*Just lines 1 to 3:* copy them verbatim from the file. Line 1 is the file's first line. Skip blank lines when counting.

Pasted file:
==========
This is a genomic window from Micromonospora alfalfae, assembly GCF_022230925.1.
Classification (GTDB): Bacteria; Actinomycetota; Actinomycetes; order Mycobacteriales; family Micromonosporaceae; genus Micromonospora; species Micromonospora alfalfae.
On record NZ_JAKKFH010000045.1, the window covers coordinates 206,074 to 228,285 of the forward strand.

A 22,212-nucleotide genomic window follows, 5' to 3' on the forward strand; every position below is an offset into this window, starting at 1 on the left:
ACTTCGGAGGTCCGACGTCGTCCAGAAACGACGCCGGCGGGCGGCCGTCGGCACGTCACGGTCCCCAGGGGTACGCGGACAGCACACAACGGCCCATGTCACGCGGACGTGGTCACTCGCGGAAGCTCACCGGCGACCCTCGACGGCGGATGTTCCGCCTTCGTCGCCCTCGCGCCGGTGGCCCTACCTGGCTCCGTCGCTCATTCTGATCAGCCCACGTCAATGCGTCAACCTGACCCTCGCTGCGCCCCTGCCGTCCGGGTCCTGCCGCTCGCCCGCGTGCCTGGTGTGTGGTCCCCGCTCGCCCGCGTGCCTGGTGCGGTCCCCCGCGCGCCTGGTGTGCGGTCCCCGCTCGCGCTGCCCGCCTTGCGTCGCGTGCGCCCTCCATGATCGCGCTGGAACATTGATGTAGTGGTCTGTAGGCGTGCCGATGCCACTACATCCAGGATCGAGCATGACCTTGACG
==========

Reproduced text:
This is a genomic window from Micromonospora alfalfae, assembly GCF_022230925.1.
Classification (GTDB): Bacteria; Actinomycetota; Actinomycetes; order Mycobacteriales; family Micromonosporaceae; genus Micromonospora; species Micromonospora alfalfae.
On record NZ_JAKKFH010000045.1, the window covers coordinates 206,074 to 228,285 of the forward strand.